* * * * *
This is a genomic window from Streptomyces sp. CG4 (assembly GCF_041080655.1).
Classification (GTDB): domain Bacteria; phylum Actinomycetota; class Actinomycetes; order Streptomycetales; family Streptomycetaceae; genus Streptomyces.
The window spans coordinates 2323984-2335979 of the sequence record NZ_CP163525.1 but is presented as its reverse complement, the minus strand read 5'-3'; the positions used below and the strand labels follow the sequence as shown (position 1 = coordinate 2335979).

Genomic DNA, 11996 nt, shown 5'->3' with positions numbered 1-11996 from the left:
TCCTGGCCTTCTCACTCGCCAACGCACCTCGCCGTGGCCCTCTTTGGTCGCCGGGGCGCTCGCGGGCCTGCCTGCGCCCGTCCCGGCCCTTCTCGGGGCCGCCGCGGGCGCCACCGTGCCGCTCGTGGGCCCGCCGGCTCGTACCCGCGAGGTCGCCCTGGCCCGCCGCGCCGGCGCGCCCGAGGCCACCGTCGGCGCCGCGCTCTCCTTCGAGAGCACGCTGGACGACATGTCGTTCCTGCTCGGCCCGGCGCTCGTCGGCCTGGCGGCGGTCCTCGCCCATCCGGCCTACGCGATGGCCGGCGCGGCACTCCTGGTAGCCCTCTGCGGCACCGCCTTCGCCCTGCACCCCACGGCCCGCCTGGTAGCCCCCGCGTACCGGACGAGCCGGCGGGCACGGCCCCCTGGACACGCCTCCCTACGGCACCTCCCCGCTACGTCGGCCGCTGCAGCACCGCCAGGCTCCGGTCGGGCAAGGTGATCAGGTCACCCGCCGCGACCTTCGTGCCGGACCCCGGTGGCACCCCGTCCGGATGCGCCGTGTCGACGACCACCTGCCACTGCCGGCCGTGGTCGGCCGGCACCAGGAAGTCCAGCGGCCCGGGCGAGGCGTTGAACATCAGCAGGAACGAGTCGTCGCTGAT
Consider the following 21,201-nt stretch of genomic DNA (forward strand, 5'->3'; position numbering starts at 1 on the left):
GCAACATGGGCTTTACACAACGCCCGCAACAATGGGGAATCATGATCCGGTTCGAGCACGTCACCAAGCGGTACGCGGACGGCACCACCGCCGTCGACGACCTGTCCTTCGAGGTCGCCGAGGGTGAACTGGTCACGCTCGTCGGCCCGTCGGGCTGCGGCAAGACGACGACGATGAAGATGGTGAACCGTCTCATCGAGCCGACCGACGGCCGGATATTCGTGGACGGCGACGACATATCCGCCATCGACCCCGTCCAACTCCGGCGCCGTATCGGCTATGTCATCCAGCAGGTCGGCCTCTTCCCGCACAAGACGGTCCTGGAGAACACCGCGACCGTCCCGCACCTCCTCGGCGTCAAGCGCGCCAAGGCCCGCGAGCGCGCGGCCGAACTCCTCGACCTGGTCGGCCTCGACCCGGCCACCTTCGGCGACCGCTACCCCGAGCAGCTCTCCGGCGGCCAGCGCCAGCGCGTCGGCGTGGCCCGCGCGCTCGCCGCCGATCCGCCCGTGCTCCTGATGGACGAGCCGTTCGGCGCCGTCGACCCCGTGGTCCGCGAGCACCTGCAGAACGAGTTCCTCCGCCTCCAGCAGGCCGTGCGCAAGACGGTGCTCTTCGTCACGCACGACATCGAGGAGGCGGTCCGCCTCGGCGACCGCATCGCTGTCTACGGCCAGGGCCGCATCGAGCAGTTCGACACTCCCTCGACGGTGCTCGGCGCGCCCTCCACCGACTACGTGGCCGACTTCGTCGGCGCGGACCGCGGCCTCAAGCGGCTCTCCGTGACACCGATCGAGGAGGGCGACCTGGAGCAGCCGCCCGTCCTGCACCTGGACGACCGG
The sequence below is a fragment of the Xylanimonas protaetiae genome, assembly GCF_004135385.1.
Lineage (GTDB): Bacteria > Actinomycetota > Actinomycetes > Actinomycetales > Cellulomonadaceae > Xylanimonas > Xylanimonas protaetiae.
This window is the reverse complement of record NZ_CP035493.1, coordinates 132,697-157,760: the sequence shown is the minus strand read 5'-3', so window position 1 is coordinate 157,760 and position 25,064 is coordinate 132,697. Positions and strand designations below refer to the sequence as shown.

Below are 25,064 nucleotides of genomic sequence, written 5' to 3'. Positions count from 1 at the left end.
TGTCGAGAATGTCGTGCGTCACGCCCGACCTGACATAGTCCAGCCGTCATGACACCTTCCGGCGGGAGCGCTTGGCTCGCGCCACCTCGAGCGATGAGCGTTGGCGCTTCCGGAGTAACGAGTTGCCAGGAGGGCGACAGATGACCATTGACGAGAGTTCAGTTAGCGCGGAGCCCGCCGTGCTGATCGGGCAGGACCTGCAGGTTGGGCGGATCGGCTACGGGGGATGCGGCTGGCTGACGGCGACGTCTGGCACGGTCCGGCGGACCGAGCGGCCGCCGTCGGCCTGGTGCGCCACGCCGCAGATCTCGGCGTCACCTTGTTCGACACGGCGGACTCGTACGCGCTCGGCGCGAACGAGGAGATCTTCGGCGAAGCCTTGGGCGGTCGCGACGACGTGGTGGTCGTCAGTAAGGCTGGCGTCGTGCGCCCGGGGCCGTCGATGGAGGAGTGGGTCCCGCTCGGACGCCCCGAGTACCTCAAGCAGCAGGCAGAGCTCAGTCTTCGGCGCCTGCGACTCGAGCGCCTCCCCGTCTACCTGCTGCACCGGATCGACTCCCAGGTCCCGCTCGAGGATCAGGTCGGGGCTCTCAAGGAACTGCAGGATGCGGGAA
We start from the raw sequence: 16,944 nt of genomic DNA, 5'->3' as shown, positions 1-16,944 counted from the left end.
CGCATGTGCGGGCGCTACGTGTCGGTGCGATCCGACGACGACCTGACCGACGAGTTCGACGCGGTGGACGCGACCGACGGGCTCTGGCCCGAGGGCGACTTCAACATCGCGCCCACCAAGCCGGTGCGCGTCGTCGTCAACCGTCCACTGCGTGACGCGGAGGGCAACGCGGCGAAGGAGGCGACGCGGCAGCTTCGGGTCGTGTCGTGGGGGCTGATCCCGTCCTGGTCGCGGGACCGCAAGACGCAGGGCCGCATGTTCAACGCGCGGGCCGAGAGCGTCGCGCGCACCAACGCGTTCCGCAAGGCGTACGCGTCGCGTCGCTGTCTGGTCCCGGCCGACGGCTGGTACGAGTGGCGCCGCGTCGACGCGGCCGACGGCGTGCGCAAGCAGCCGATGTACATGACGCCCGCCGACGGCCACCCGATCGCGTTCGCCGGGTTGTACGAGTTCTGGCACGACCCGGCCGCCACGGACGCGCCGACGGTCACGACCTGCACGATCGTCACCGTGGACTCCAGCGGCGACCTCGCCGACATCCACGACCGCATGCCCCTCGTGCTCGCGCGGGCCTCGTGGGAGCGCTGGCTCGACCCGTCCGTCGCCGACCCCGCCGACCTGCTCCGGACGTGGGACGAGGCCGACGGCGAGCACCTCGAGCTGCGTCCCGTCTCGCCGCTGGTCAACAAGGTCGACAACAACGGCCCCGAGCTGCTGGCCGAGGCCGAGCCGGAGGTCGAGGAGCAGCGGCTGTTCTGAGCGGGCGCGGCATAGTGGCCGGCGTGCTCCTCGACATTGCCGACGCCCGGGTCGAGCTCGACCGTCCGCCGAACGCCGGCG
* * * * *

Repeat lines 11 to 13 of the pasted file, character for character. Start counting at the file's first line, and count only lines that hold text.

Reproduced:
Below are 25,064 nucleotides of genomic sequence, written 5' to 3'. Positions count from 1 at the left end.
TGTCGAGAATGTCGTGCGTCACGCCCGACCTGACATAGTCCAGCCGTCATGACACCTTCCGGCGGGAGCGCTTGGCTCGCGCCACCTCGAGCGATGAGCGTTGGCGCTTCCGGAGTAACGAGTTGCCAGGAGGGCGACAGATGACCATTGACGAGAGTTCAGTTAGCGCGGAGCCCGCCGTGCTGATCGGGCAGGACCTGCAGGTTGGGCGGATCGGCTACGGGGGATGCGGCTGGCTGACGGCGACGTCTGGCACGGTCCGGCGGACCGAGCGGCCGCCGTCGGCCTGGTGCGCCACGCCGCAGATCTCGGCGTCACCTTGTTCGACACGGCGGACTCGTACGCGCTCGGCGCGAACGAGGAGATCTTCGGCGAAGCCTTGGGCGGTCGCGACGACGTGGTGGTCGTCAGTAAGGCTGGCGTCGTGCGCCCGGGGCCGTCGATGGAGGAGTGGGTCCCGCTCGGACGCCCCGAGTACCTCAAGCAGCAGGCAGAGCTCAGTCTTCGGCGCCTGCGACTCGAGCGCCTCCCCGTCTACCTGCTGCACCGGATCGACTCCCAGGTCCCGCTCGAGGATCAGGTCGGGGCTCTCAAGGAACTGCAGGATGCGGGAA
We start from the raw sequence: 16,944 nt of genomic DNA, 5'->3' as shown, positions 1-16,944 counted from the left end.